Saying Goodbye Is Always Difficult

Last Update: Sep 26, 2018

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Recently, the longest-serving nuclear submarine USS Bremerton (SSN-698) went into reserve service after nearly 40 years of service. How times have changed since her launch in 1978 and commisioning in 1981, but we all deal with change.

In the early 80s, submarines did not have vertical launch tubes, used optical periscopes, utilized disk drives the size of dorm refrigerators, and the crew watched movies using a projector. The Los Angelos Class Submarine was state of the art, and the USS Bremerton was part of this breed of submarines.


In the early 80's, the Walkman cassette player was in everyday use; the first Mac came out, phone booths were used to place calls when you were on the road, and the speed limit through much of the United States was 55 miles per hour.


I want to wish the crew of the Bremerton the best of luck and based on crew size of approximately 130 sailors and crew turnover every three years, around 1,700 personnel were privileged to be part of the crew during the life of this vessel.

The Bremerton was approximately 360 feet in length and had a beam of around 32 feet. The majority of shipboard space was engineering, reactor, and weapons spaces with a small amount of space for living quarters. On most boats, junior sailors would share a rack with another sailor a process called hot racking.

So time passes us by, and much like the decommissioning of the Bremerton, many of us have joined WA to keep us from a similar fate of the Bremerton. Careers are generally not for life anymore.

Think about it, in the early 80s one of the first online services named Prodigy started, and it used dial-up connections for communication. We thought this was state of the art and it was for the blink of an eye.


A walk down memory lane perhaps but also a peek into the future and how things will change in the next forty years. How we adjust to change is key to whether or not we become the new dinosaur.

What are you doing to keep away from the technology bullwhip?

What was your favorite technology from the 1980s?

Being fifty plus going on fifteen can be interesting when you remember more about the 1980s than the 2010s.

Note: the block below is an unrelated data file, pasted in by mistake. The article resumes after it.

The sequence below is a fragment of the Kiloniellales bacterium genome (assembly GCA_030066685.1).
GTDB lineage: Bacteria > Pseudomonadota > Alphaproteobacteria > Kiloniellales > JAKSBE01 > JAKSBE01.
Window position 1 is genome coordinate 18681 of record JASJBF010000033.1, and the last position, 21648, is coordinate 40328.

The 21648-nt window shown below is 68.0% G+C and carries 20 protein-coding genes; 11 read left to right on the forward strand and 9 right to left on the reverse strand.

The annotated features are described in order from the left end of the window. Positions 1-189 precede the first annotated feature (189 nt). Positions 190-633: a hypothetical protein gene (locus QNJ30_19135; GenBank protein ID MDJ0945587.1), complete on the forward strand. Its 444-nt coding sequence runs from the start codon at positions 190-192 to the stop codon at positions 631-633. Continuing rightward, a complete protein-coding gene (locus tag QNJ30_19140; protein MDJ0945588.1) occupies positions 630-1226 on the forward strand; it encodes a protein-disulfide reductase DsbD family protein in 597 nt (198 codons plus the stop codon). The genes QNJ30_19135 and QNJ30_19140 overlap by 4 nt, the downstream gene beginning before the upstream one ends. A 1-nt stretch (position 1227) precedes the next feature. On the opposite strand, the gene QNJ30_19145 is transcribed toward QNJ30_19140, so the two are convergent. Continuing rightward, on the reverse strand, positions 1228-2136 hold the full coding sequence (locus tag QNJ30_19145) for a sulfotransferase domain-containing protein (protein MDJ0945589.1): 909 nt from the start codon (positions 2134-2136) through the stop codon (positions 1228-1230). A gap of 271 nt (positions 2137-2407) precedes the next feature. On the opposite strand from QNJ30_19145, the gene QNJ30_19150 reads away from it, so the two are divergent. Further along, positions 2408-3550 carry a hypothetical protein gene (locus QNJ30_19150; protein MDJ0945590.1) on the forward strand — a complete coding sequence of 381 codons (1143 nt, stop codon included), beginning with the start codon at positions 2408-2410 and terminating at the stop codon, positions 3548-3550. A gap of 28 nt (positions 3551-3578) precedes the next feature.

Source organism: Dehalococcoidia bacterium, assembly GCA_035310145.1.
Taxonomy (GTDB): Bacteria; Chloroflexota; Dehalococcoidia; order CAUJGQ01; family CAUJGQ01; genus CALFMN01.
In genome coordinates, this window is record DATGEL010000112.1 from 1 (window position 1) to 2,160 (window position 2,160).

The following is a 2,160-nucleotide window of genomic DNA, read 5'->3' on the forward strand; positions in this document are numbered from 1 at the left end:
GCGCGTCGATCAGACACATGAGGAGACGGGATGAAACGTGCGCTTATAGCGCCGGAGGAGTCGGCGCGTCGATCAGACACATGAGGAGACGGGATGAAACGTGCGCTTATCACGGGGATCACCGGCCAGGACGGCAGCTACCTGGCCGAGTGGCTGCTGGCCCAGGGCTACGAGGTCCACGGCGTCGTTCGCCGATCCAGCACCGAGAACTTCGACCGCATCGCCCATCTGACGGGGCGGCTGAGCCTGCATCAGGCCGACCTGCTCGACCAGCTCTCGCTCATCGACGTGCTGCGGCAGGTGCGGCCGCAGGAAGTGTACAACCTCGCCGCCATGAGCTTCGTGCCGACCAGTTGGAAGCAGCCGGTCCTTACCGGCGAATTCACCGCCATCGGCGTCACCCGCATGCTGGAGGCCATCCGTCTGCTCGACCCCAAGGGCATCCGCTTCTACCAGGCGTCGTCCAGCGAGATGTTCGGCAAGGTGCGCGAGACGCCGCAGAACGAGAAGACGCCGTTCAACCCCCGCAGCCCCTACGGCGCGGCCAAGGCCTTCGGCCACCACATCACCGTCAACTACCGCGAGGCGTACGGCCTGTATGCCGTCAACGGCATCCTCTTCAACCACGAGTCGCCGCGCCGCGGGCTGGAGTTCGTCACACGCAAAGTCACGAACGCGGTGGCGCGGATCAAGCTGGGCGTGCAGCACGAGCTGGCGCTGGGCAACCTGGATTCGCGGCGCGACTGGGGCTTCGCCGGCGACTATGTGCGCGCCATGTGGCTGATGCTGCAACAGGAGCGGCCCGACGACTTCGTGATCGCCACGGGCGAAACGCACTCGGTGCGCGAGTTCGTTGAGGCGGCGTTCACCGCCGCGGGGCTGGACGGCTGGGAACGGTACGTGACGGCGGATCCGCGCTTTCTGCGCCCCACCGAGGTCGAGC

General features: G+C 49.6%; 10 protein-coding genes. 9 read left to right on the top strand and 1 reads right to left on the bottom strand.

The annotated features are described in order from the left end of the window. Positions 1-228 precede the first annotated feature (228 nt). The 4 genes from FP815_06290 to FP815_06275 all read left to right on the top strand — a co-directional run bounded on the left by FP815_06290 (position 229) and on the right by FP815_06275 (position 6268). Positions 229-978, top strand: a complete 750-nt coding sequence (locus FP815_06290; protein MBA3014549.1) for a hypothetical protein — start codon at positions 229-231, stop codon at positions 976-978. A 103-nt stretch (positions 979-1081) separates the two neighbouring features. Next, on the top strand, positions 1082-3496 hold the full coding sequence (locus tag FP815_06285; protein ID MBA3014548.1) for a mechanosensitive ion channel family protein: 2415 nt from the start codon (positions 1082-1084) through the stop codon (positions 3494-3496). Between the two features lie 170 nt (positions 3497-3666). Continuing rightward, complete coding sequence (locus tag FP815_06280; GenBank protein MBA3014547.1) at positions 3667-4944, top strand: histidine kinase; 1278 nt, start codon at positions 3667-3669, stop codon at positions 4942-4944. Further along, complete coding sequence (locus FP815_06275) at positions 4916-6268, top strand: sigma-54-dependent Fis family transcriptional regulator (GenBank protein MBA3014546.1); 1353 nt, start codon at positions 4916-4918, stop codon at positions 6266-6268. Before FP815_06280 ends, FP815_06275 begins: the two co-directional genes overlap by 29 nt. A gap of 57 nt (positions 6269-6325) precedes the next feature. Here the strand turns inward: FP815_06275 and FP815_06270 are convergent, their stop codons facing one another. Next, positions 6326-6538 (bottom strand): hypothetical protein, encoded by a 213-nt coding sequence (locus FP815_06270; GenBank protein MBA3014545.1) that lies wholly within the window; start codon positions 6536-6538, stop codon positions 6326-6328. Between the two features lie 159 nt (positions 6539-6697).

Thanks for stopping by. Jay

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Recent Comments

26

I love your posts, Jay and especially your line " Being 50 plus going on fifteen" I certainly empathize with you....being 70 and going on 17!! Great post and brought back a lot of memories.

Thank you for your service!!

Wayne

Wayne, Thanks, we are as old as we feel but just move a little slower. J

We sure are, Jay.

Wayne

The falling down of the Berlin Wall...
and the joy of being a united Europe again

All those who have known the war
Cried that day...

Free at last

What a great memory and the birth of many new dreams. Thanks for sharing. J

Absolutely!
Thank you for bringing up the memory

Getting a desktop personal computer at work was a game changer. Up until that time, all correspondence was hand-written and sent to a typing pool.

Glen, Remember when we were told the world would be paperless because of PCs. I guess that prediction was wrong but the world has not been the same. J

Thank's for the share Jay. Memories are Forever

Thanks for stopping by. They are. J

That is amazing Jay, those submarines were definitely state of the art at the time. We remember because the 80's and 90's were such good times, I am sure that they will come again because we haven't reached our prime yet.

Alex, technology will continue to evolve at a quicker pace and we have not reached our prime. My question is can mankind keep up with technology? J

I'm going t miss you jay. Do come back!

Mike, I am not going anywhere but I will miss the Bremerton since it marks the end of an era. J

I was at the Bangor Naval Base in 1984 in a civilian capacity. A lovely area I understand it has been merged with Bremerton NS to form Kitsap now!

Hi Jay,
That was a great walk down memory lane.

In my area of aviation, the old prop shaker the C-124 was being retired, the C-5 was just flying the skies and the C-141 was the main transport (now extinct).

Thanks for sharing.

Bill

Bill, Yes the first two classes of subs I worked on have been gone for many years much like AMC cars. Have a good one. J

Thanks for the moving tribute and for your service Hat.

8-Track, Sony BetaMax, Phillips vvideo disc, Polaroid instant camera, Blockbuste Videor, floppy disk, IBM.Selectric typewriter, word processor, for matrix printer, computer punch cards...

Blessings!

Love every one of them... I worked on the IBM Selectric typewriter on the sub since it was tied to our inertial navigation system that had a ferrite core memory and we programmed in binary using key switches. J

Thanks Jay, my brother in law was on a sub, I’ll have to get the name from him. A lot of interesting stories from life under water!
KyleAnn

KyleAnn, Please give my thanks to your brother in law. I rode the Guardfish, Billfish, and Newport News. J

Thanks, I will do so!

I feel the same way, I don't remember much from the 2000's, but I am all good with the 80's and 90's.

Scary isn't it. Thanks for stopping by. J

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